prochlorperazine (Compazine, Compro)

  • Pharmacy Author:
    Omudhome Ogbru, PharmD

    Dr. Ogbru received his Doctorate in Pharmacy from the University of the Pacific School of Pharmacy in 1995. He completed a Pharmacy Practice Residency at the University of Arizona/University Medical Center in 1996. He was a Professor of Pharmacy Practice and a Regional Clerkship Coordinator for the University of the Pacific School of Pharmacy from 1996-99.

  • Medical and Pharmacy Editor: Charles Patrick Davis, MD, PhD
    Charles Patrick Davis, MD, PhD

    Charles Patrick Davis, MD, PhD

    Dr. Charles "Pat" Davis, MD, PhD, is a board certified Emergency Medicine doctor who currently practices as a consultant and staff member for hospitals. He has a PhD in Microbiology (UT at Austin), and the MD (Univ. Texas Medical Branch, Galveston). He is a Clinical Professor (retired) in the Division of Emergency Medicine, UT Health Science Center at San Antonio, and has been the Chief of Emergency Medicine at UT Medical Branch and at UTHSCSA with over 250 publications.

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DRUG INTERACTIONS:

  • Acetylcholinesterase inhibitors may decrease the effectives of prochlorperazine. Centrally acting acetylcholinesterase inhibitors may increase the neurotoxic effects of antipsychotic agents.
  • Combining prochlorperazine with alcohol, kava kava, CNS depressants, and cannabis may increase the risk of CNS depressant side effects.
  • Antacids may decrease the absorption of prochlorperazine.
  • Prochlorperazine may cause anticholinergic side effects such as dry mouth, constipation, dry eyes, decreased urinary output, and mental confusion. Combining agents with similar anticholinergic effects increases the risk of experiencing such adverse events.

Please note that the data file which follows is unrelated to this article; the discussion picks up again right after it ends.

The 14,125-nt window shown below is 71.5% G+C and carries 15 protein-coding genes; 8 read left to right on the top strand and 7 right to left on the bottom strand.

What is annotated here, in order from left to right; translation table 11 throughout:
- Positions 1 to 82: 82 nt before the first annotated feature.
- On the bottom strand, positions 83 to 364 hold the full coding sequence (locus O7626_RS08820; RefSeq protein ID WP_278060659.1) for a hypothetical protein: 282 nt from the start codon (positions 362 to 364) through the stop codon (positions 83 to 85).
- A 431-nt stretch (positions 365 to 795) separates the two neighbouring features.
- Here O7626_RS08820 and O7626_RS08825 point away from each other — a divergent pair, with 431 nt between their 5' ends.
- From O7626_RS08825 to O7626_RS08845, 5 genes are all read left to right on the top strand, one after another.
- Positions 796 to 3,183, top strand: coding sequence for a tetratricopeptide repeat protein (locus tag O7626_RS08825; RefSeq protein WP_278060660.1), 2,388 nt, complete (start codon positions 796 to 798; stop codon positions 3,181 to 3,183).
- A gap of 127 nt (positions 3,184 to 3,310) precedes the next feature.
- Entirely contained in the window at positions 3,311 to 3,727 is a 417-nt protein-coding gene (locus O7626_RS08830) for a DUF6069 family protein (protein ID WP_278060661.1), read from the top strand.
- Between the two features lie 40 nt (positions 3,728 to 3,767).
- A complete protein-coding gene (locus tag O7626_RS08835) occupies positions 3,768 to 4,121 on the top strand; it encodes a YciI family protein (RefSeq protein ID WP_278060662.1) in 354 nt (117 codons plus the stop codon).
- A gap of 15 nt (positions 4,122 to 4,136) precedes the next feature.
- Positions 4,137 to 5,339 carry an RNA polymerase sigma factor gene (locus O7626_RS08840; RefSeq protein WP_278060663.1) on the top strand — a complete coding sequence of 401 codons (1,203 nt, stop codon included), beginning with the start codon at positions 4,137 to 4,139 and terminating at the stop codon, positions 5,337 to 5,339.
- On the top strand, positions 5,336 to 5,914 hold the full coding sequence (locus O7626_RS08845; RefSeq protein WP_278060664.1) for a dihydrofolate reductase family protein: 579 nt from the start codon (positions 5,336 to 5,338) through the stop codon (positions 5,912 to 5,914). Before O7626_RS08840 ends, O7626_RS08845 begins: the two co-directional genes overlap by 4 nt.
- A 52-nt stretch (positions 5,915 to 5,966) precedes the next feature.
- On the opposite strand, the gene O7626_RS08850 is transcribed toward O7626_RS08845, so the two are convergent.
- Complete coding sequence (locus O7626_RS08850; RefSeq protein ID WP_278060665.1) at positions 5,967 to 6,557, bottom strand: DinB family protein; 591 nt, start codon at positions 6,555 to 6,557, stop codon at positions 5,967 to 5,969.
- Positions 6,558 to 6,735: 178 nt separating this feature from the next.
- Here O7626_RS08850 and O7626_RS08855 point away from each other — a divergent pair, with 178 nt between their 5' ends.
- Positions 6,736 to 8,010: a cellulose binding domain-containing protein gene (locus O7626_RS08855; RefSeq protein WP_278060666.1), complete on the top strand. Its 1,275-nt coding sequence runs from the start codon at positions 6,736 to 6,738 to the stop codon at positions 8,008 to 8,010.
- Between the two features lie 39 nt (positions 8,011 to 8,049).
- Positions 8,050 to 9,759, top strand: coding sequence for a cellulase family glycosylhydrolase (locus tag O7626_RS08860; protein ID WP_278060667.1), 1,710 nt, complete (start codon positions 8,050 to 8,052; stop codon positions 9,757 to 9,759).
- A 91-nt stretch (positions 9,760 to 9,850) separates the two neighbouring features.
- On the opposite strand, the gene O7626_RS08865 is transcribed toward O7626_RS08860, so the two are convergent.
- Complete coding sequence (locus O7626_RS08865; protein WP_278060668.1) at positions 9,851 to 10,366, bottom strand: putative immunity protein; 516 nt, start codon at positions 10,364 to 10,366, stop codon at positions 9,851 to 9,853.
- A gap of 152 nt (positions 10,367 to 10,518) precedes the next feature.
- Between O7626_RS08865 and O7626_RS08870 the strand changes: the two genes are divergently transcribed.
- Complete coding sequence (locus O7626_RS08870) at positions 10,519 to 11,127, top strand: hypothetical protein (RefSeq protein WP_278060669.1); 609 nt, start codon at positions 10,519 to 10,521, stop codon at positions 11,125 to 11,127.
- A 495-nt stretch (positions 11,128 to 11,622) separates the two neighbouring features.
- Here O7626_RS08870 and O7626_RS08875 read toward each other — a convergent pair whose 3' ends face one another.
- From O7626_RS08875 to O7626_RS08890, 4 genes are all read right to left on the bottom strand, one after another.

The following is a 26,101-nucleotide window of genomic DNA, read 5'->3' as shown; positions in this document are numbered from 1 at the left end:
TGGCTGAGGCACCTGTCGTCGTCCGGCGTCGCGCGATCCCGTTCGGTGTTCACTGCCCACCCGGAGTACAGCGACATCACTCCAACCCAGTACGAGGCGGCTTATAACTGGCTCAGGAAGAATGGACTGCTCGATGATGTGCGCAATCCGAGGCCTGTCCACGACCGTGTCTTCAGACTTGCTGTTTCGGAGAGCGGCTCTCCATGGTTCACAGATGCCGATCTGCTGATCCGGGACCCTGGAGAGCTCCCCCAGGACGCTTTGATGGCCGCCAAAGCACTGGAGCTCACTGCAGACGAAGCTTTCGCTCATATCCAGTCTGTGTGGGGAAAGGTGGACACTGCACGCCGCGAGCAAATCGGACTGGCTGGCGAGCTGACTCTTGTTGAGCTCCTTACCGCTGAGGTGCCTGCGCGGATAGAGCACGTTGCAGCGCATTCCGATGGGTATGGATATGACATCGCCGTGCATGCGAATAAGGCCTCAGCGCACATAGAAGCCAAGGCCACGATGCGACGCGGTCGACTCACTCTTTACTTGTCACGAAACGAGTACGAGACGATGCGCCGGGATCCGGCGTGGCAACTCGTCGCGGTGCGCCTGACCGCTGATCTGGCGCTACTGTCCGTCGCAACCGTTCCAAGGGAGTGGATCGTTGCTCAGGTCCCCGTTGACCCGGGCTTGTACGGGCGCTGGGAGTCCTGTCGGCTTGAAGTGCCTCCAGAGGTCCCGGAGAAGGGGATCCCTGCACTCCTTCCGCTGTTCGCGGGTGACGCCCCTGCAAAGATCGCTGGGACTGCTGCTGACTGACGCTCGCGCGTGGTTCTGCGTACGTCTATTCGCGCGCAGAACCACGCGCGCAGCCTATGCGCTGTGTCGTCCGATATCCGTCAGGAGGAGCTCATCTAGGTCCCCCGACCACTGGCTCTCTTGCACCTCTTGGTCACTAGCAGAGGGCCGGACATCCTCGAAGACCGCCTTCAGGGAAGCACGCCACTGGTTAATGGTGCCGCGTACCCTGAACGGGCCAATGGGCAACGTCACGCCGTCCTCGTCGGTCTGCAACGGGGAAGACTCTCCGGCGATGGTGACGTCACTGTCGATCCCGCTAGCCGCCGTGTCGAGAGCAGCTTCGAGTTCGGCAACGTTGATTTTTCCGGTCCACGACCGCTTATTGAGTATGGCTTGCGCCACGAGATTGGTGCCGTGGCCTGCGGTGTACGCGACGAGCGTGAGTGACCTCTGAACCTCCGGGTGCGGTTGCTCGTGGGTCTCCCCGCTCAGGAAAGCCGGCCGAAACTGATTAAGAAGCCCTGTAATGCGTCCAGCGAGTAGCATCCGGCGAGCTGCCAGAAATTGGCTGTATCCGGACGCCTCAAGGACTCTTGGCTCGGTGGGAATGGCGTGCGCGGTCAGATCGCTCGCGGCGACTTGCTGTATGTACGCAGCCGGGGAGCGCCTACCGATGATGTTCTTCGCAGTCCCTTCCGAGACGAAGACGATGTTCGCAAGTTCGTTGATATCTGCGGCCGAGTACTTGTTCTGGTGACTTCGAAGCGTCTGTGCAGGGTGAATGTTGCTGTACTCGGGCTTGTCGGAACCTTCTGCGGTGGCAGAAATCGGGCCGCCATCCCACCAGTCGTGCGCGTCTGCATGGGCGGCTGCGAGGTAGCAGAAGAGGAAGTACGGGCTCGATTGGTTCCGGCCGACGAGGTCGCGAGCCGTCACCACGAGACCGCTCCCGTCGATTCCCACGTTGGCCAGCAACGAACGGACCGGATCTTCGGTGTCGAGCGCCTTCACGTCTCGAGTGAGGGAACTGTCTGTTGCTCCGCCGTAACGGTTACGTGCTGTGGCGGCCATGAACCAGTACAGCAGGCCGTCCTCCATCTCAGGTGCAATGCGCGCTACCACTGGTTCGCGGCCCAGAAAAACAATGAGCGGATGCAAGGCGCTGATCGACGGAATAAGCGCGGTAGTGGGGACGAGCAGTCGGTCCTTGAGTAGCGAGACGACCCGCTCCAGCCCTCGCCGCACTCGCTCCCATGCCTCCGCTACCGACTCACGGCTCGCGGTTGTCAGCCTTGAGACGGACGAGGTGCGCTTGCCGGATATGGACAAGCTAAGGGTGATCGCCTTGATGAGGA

• Prochlorperazine may increase the blood levels of dofetilide (Tikosyn). Use of both drugs is not recommended.
  • Deferoxamine (Desferal) may increase the risk of experiencing side effects of prochlorperazine treatment. Combination use has resulted in the prolonged loss of consciousness.
  • Metoclopramide (Reglan) may increase the side effects of antipsychotic agents. Combination use is not recommended.
  • Prochlorperazine may increase the CNS depressant effects of orphenadrine (Norflex) or paraldehyde (Paral). Combination use is not recommended.
  • Combining prochlorperazine and potassium chloride may result in an increase in the ulcerogenic effect of potassium chloride (Klor-Con). Combination use is generally not recommended.
  • Combining prochlorperazine with thalidomide (Thalomid) may increase the risk of experiencing CNS depressant side effects. This combination is generally not recommended.

PREGNANCY: Prochlorperazine has not been adequately evaluated in pregnant women. Due to the lack of conclusive safety data, prochlorperazine should be avoided in pregnancy except in cases of severe nausea and vomiting that requires treatment and potential benefit justifies the potential risk to the fetus.

NURSING MOTHERS: It is not known if prochlorperazine is excreted into human milk. Other phenothiazines are excreted into breast milk. If clearly needed, prochlorperazine should be used cautiously in females who are nursing.

REFERENCE: FDA Prescribing Information.

Medically Reviewed by a Doctor on 9/23/2015
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